Holiday Travel

Planning Holiday Travel? Get Ready for a Bumpy Ride, Experts Warn

Fares on a budget carrier are running $480 right now. Not terrible. But travel to other cities is pricier. Headed to New York? Those tickets will cost you nearly $700. Traveling to warmer West Palm Beach? Get ready to fork over more than $700.

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If you're planning to travel over the holidays, experts warn to get ready for a bumpy ride -- high airfares, delays, cancelations.

Anything is possible, they say. So the NBC4 I-Team has some advice for flying the not-so-friendly skies this holiday season.

'Tis the season for sky high airfares. Experts say some are up 55%, driven by more consumers eager to travel.

"This really boils down to demand surging faster than supply is catching up," said Zach Griff with The Points Guy.

Marcia Tillman is traveling to Milwaukee for Christmas.

"I'm kinda scared to look (at fares)," said Tillman.

Fares on a budget carrier are running $480 right now. Not terrible. But travel to other cities is pricier. Headed to New York? Those tickets will cost you nearly $700. Traveling to warmer West Palm Beach? Get ready to fork over more than $700.

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Some travelers, like Joann Gallino, buy tickets as early as possible. And experts say that's a good idea.

For example, fares for Thanksgiving, just a couple of weeks away, are much pricier. A trip to Nashville will cost you more than $700. If you're headed to New Orleans, get ready to pay $1,500 on a non-budget airline.

And after you pay that pricey fare, experts say prepare yourself for delays and cancelations. Bibiana and Brian Auth's flight was recently canceled. The airline put them on a new flight, but out of a different airport.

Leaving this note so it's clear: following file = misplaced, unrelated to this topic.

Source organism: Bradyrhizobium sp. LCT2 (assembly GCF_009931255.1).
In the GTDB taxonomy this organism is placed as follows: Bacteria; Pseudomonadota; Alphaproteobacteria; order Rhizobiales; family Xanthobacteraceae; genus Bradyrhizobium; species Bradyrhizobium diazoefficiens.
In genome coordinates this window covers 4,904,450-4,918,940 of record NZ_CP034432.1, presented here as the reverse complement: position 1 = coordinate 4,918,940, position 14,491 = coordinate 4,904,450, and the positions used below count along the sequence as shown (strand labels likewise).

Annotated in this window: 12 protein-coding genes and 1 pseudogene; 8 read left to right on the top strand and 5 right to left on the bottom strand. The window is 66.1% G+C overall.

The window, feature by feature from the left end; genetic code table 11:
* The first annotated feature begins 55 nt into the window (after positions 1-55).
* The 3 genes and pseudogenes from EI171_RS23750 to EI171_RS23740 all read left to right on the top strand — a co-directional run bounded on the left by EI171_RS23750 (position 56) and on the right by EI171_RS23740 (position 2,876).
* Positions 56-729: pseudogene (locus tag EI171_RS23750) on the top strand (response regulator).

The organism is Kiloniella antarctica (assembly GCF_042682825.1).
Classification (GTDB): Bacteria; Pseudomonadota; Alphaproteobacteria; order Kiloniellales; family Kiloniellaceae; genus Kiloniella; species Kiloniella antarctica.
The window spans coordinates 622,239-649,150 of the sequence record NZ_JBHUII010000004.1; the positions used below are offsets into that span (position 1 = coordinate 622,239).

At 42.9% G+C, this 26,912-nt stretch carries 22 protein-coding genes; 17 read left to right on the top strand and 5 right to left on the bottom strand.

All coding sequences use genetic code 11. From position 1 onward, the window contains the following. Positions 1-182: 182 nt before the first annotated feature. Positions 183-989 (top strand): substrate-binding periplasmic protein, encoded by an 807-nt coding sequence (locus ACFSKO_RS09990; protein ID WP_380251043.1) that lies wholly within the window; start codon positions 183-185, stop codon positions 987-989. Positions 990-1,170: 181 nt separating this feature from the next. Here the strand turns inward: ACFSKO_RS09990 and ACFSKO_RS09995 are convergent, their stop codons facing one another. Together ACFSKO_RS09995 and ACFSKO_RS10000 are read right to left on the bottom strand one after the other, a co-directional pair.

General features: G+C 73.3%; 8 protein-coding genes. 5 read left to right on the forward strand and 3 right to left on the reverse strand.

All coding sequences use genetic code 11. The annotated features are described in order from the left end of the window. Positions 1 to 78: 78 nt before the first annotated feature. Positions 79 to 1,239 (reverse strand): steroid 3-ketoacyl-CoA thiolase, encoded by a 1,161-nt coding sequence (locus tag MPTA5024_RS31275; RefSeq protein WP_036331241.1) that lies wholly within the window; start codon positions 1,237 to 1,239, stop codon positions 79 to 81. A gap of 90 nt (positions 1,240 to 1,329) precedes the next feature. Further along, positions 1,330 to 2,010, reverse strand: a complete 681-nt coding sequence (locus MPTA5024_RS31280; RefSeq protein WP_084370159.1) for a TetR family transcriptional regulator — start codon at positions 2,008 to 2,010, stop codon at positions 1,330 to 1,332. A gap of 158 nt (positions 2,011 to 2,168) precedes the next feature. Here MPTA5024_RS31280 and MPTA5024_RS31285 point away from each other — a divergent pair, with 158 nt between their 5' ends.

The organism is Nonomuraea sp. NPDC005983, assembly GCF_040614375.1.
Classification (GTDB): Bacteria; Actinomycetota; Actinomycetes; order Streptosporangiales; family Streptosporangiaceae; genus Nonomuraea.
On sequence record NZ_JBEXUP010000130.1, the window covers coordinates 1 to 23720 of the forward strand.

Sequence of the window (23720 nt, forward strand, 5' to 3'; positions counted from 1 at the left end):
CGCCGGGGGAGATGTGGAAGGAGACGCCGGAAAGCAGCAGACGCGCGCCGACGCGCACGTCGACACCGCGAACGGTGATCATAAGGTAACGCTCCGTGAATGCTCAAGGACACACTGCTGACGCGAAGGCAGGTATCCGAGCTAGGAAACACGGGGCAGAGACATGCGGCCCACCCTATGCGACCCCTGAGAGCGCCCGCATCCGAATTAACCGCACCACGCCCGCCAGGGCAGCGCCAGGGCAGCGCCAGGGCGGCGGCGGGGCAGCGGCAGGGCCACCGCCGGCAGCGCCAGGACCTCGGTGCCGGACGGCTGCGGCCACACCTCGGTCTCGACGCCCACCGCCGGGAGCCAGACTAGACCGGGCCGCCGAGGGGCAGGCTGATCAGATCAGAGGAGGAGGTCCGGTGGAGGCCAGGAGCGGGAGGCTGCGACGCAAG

"And then all of a sudden, we had direct flights, and everything just got changed crazily," said Bibliana Auth.

Griff says airlines have blamed weather for recent mass cancelations.

"Every weekend for the past many weekends, it's been the airline roulette of 'who's going to have a meltdown?'" said Griff.

But Griff says staffing issues are also causing problems. He says airlines are promising they'll be fully staffed for holiday travel. But he's not so sure.

"So yes, the crews are back…flight attendants, pilots. But are mechanics back? Are airports operating at full capacity? Until the entire industry is ramped back up, the likelihood of having some type of big meltdown is definitely higher," said Griff.

So Griff has some advice:

  • Have a backup plan in place, in case your flight is canceled. Know what other airlines have flights going to your destination.
  • Try to pick the first flight of the day, because that means the aircraft has likely been on the ground overnight and is ready to go.
  • Check out the type of aircraft. Griff says flights operated by regional jets are more likely to be canceled.
  • And finally, get to the airport early.

" We've seen people get stuck in TSA lines and therefore miss their flights because they didn't arrive early enough," said Griff. "This applies even if you have Precheck, even if you have Clear."

Griff says fares should start to drop after the holidays. He hopes to see the industry return to normal by spring break.

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